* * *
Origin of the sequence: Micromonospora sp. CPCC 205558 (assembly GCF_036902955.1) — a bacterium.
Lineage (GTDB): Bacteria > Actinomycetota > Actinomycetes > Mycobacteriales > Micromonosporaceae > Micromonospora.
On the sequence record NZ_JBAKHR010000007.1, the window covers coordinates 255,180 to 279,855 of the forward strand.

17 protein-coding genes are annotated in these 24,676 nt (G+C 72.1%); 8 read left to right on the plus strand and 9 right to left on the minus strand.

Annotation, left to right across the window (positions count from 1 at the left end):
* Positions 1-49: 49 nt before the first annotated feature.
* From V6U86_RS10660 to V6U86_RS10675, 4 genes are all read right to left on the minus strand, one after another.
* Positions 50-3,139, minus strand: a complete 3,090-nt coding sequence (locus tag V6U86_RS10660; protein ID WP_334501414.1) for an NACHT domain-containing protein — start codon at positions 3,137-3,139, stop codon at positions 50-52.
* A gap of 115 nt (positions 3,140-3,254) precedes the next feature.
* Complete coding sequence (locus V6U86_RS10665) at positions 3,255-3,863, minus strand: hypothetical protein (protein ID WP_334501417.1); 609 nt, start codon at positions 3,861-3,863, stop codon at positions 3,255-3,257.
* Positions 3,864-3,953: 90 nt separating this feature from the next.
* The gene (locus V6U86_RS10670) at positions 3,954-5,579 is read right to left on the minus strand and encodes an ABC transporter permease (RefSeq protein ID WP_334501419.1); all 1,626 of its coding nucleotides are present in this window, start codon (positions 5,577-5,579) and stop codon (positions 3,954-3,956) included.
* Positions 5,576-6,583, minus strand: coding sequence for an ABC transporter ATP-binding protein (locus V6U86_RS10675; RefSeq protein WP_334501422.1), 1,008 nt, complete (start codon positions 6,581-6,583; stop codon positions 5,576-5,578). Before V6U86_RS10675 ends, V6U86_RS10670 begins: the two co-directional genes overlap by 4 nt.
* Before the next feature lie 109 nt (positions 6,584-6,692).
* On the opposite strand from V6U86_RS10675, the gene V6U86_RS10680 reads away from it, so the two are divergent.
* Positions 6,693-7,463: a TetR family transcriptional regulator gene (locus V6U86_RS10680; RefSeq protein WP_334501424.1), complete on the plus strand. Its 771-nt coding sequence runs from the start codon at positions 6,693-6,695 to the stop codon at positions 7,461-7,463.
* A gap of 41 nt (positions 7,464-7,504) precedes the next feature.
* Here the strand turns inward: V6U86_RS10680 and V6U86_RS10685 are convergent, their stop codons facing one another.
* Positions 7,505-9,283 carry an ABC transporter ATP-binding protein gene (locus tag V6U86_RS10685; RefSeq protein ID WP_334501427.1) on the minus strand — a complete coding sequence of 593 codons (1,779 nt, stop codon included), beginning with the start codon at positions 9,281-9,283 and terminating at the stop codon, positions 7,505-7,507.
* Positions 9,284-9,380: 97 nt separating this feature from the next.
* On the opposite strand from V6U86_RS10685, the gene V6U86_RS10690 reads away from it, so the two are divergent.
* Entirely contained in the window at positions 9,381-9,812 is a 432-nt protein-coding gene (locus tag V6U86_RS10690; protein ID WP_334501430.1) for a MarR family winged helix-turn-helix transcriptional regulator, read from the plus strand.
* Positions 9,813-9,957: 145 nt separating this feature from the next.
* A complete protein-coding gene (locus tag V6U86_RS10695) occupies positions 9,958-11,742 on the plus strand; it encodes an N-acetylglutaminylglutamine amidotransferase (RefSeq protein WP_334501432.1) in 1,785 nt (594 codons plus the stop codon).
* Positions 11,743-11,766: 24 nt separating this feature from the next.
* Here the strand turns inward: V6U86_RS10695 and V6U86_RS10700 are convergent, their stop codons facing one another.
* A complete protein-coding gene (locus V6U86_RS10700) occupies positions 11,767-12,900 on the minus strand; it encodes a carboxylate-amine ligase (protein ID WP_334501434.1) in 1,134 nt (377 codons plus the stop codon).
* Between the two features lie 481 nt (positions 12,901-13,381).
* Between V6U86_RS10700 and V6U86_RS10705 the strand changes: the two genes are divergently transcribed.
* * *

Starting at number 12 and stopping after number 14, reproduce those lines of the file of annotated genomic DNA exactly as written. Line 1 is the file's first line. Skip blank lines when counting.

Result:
* The gene (locus V6U86_RS10670) at positions 3,954-5,579 is read right to left on the minus strand and encodes an ABC transporter permease (RefSeq protein ID WP_334501419.1); all 1,626 of its coding nucleotides are present in this window, start codon (positions 5,577-5,579) and stop codon (positions 3,954-3,956) included.
* Positions 5,576-6,583, minus strand: coding sequence for an ABC transporter ATP-binding protein (locus V6U86_RS10675; RefSeq protein WP_334501422.1), 1,008 nt, complete (start codon positions 6,581-6,583; stop codon positions 5,576-5,578). Before V6U86_RS10675 ends, V6U86_RS10670 begins: the two co-directional genes overlap by 4 nt.
* Before the next feature lie 109 nt (positions 6,584-6,692).